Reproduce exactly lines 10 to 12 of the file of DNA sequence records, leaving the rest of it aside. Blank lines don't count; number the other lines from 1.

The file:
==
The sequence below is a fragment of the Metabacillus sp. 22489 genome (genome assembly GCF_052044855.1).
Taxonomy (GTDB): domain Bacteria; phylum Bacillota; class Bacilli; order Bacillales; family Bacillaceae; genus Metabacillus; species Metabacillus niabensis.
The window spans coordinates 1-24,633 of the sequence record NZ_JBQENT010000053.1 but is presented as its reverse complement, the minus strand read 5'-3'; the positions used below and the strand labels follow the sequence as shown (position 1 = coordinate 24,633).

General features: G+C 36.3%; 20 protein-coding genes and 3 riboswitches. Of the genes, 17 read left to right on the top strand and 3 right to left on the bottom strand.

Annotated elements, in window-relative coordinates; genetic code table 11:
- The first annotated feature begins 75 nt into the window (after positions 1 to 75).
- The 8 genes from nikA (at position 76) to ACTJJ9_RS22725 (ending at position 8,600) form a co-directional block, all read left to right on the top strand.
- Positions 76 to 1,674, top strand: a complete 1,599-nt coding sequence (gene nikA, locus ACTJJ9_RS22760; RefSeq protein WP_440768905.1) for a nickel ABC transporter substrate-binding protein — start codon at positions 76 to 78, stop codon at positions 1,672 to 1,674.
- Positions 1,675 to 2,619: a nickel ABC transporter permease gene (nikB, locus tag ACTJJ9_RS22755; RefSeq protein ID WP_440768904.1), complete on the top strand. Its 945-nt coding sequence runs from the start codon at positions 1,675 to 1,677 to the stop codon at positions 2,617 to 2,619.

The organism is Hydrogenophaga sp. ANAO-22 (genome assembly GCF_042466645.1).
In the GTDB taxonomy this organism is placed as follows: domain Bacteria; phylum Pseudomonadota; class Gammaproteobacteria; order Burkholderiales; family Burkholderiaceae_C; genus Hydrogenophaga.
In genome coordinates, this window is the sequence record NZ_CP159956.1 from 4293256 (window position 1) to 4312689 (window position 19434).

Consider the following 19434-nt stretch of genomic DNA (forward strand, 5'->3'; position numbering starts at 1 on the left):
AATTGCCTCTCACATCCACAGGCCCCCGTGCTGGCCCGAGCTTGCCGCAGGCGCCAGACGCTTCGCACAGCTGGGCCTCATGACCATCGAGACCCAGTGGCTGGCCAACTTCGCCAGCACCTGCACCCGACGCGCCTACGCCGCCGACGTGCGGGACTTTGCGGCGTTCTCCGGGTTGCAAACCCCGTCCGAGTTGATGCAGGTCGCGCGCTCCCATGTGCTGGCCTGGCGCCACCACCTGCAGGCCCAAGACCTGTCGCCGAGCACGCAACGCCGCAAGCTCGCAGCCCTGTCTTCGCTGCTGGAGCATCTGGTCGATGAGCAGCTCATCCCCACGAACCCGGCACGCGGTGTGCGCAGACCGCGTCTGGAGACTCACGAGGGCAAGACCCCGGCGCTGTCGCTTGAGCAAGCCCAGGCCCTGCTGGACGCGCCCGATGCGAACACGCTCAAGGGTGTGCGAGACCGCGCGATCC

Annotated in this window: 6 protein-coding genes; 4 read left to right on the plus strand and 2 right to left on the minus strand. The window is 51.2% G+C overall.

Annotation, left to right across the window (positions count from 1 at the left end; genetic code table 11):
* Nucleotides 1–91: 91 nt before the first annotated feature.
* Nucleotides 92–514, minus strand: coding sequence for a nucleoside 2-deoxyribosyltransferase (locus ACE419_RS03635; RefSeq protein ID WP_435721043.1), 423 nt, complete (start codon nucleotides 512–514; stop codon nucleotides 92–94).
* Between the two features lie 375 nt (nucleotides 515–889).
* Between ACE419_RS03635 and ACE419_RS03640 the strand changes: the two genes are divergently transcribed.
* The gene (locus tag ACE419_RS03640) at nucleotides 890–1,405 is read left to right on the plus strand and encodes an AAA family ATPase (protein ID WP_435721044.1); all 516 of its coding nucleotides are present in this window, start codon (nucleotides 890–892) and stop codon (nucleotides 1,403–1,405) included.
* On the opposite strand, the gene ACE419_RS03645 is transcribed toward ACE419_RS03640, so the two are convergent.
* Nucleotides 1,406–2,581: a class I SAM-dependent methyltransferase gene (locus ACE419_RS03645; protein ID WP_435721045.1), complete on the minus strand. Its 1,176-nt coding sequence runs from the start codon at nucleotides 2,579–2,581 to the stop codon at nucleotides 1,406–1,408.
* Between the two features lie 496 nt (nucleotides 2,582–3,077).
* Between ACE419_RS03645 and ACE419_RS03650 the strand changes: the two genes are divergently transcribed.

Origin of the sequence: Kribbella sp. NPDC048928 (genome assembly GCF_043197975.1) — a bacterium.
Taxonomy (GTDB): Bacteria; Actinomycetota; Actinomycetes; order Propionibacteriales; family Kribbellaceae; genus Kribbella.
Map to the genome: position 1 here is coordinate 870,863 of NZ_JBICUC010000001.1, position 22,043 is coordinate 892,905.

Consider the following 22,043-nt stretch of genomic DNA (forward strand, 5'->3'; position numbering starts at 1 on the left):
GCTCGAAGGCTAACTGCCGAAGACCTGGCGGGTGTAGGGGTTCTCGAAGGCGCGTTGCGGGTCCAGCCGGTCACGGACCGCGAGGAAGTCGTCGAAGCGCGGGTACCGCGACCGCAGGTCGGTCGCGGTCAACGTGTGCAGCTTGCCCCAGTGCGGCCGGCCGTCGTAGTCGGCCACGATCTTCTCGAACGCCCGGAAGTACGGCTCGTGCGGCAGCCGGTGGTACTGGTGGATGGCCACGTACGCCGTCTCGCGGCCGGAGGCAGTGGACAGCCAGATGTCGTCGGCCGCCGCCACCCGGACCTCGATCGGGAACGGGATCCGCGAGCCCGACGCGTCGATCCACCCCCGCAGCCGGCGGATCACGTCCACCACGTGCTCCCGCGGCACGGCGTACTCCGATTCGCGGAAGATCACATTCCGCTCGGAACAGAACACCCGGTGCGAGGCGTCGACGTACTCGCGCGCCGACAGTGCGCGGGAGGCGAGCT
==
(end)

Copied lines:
The organism is Hydrogenophaga sp. ANAO-22 (genome assembly GCF_042466645.1).
In the GTDB taxonomy this organism is placed as follows: domain Bacteria; phylum Pseudomonadota; class Gammaproteobacteria; order Burkholderiales; family Burkholderiaceae_C; genus Hydrogenophaga.
In genome coordinates, this window is the sequence record NZ_CP159956.1 from 4293256 (window position 1) to 4312689 (window position 19434).